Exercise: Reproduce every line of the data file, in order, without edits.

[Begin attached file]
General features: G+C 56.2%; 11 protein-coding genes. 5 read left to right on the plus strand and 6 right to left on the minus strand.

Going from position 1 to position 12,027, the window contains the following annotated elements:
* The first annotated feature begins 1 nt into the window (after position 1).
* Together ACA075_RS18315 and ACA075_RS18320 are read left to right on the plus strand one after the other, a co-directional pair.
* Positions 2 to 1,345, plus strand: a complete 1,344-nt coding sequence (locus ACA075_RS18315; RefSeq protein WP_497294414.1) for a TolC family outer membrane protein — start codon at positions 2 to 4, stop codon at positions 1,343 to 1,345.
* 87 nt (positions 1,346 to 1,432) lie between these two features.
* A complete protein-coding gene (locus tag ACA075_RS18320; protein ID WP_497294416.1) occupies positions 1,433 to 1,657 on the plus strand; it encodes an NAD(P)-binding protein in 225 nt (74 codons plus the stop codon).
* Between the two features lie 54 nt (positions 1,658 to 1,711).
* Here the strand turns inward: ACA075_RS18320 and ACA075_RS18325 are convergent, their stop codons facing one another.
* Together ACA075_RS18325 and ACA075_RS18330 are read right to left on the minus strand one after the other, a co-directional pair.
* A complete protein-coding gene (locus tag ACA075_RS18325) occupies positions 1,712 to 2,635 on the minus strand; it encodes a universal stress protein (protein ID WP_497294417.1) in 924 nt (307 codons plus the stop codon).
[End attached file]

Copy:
General features: G+C 56.2%; 11 protein-coding genes. 5 read left to right on the plus strand and 6 right to left on the minus strand.

Going from position 1 to position 12,027, the window contains the following annotated elements:
* The first annotated feature begins 1 nt into the window (after position 1).
* Together ACA075_RS18315 and ACA075_RS18320 are read left to right on the plus strand one after the other, a co-directional pair.
* Positions 2 to 1,345, plus strand: a complete 1,344-nt coding sequence (locus ACA075_RS18315; RefSeq protein WP_497294414.1) for a TolC family outer membrane protein — start codon at positions 2 to 4, stop codon at positions 1,343 to 1,345.
* 87 nt (positions 1,346 to 1,432) lie between these two features.
* A complete protein-coding gene (locus tag ACA075_RS18320; protein ID WP_497294416.1) occupies positions 1,433 to 1,657 on the plus strand; it encodes an NAD(P)-binding protein in 225 nt (74 codons plus the stop codon).
* Between the two features lie 54 nt (positions 1,658 to 1,711).
* Here the strand turns inward: ACA075_RS18320 and ACA075_RS18325 are convergent, their stop codons facing one another.
* Together ACA075_RS18325 and ACA075_RS18330 are read right to left on the minus strand one after the other, a co-directional pair.
* A complete protein-coding gene (locus tag ACA075_RS18325) occupies positions 1,712 to 2,635 on the minus strand; it encodes a universal stress protein (protein ID WP_497294417.1) in 924 nt (307 codons plus the stop codon).